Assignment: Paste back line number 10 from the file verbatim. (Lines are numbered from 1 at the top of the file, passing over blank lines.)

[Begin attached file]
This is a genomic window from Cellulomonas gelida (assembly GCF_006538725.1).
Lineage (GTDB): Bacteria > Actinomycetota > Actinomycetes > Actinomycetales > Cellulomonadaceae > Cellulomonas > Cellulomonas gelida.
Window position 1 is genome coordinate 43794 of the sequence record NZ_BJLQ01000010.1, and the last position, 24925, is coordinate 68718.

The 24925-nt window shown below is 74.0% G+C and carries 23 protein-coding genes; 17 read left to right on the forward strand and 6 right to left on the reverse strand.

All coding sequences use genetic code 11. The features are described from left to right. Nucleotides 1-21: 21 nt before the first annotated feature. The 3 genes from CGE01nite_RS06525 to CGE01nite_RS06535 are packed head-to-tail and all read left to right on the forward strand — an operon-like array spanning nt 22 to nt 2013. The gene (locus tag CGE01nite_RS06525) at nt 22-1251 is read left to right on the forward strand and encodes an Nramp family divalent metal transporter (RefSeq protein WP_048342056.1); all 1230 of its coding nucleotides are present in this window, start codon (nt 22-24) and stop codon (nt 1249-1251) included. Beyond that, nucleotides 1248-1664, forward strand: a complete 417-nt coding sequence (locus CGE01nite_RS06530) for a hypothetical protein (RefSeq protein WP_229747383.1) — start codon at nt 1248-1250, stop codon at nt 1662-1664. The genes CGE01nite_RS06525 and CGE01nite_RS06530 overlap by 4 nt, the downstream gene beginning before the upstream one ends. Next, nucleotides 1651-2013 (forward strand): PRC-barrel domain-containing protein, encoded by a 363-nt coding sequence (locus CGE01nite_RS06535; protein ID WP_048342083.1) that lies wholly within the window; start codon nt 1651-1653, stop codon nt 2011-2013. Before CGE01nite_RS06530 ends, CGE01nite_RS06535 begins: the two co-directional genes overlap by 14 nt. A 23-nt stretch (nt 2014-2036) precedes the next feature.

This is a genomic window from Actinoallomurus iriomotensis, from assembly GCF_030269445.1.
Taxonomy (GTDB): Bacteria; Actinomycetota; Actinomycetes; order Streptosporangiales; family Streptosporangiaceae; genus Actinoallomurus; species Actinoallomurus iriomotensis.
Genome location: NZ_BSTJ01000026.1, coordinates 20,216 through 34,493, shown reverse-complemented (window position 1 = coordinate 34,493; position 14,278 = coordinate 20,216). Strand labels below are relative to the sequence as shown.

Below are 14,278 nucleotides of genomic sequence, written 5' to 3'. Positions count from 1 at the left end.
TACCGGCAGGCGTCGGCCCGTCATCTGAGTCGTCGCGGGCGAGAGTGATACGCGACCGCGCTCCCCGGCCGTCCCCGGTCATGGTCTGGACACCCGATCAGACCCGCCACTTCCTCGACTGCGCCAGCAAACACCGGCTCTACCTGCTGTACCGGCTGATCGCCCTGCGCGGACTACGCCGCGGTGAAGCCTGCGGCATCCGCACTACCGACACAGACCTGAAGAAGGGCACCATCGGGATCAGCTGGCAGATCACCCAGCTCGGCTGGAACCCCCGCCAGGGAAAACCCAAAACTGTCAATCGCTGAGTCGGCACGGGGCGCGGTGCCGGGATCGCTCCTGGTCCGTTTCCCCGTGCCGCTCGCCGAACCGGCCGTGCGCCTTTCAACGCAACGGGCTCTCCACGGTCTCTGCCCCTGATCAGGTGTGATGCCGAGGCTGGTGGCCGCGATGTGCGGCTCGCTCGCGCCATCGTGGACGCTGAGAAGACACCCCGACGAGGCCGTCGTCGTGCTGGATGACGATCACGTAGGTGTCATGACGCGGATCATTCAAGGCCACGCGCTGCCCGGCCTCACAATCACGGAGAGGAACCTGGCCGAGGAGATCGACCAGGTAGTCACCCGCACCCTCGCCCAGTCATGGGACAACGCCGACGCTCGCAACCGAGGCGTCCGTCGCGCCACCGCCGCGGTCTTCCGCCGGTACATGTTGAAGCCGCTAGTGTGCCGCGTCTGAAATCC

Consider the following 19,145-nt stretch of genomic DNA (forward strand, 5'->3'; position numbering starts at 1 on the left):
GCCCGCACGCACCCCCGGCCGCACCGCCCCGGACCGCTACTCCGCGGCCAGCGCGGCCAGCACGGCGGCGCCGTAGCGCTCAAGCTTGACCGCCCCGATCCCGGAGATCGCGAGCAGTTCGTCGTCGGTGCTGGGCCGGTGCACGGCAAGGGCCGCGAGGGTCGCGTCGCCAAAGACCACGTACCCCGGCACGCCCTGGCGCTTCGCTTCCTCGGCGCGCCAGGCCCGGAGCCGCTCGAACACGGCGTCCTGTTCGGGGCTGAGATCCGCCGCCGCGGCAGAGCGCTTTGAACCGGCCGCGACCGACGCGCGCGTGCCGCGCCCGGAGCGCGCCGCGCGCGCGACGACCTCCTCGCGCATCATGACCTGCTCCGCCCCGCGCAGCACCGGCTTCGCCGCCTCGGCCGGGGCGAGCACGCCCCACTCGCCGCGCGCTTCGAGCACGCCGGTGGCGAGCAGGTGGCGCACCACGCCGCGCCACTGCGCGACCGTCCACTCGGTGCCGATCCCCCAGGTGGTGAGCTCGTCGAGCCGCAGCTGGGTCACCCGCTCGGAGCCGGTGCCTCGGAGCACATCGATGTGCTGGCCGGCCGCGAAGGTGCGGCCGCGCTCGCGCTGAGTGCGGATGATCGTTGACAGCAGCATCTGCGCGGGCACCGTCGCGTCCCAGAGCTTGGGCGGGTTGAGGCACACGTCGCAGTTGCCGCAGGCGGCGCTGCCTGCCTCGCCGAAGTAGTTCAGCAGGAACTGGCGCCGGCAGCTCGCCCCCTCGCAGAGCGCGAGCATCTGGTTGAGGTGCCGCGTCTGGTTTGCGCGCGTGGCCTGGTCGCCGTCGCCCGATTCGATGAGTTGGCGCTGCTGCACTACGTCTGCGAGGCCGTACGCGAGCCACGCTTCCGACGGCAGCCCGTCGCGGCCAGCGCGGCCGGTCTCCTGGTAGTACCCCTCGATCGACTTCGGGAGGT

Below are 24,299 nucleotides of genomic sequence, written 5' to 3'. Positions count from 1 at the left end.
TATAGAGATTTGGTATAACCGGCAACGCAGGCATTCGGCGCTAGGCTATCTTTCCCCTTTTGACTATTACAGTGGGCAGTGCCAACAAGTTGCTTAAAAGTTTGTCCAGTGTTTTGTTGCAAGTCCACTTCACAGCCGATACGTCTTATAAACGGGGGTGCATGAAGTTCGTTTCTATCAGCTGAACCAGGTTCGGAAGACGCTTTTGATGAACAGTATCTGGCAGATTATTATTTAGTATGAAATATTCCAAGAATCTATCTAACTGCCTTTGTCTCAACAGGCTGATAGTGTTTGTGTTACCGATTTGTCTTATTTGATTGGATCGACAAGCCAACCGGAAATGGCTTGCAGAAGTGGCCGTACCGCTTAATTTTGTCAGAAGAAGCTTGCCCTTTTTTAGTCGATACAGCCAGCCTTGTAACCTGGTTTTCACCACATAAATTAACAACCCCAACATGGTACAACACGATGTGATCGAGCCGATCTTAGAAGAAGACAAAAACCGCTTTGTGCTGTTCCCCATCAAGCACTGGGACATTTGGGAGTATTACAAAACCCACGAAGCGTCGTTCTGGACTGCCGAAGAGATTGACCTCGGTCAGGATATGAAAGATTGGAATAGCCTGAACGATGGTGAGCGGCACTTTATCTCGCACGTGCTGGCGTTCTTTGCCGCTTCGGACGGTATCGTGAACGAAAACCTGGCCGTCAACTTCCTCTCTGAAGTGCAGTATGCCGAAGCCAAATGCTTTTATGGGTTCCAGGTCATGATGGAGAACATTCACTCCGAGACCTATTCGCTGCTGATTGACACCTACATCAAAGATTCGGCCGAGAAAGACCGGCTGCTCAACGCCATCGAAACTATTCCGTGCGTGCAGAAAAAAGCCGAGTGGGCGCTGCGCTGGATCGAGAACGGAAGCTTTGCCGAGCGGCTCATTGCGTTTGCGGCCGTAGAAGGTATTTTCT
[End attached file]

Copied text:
TACCGGCAGGCGTCGGCCCGTCATCTGAGTCGTCGCGGGCGAGAGTGATACGCGACCGCGCTCCCCGGCCGTCCCCGGTCATGGTCTGGACACCCGATCAGACCCGCCACTTCCTCGACTGCGCCAGCAAACACCGGCTCTACCTGCTGTACCGGCTGATCGCCCTGCGCGGACTACGCCGCGGTGAAGCCTGCGGCATCCGCACTACCGACACAGACCTGAAGAAGGGCACCATCGGGATCAGCTGGCAGATCACCCAGCTCGGCTGGAACCCCCGCCAGGGAAAACCCAAAACTGTCAATCGCTGAGTCGGCACGGGGCGCGGTGCCGGGATCGCTCCTGGTCCGTTTCCCCGTGCCGCTCGCCGAACCGGCCGTGCGCCTTTCAACGCAACGGGCTCTCCACGGTCTCTGCCCCTGATCAGGTGTGATGCCGAGGCTGGTGGCCGCGATGTGCGGCTCGCTCGCGCCATCGTGGACGCTGAGAAGACACCCCGACGAGGCCGTCGTCGTGCTGGATGACGATCACGTAGGTGTCATGACGCGGATCATTCAAGGCCACGCGCTGCCCGGCCTCACAATCACGGAGAGGAACCTGGCCGAGGAGATCGACCAGGTAGTCACCCGCACCCTCGCCCAGTCATGGGACAACGCCGACGCTCGCAACCGAGGCGTCCGTCGCGCCACCGCCGCGGTCTTCCGCCGGTACATGTTGAAGCCGCTAGTGTGCCGCGTCTGAAATCC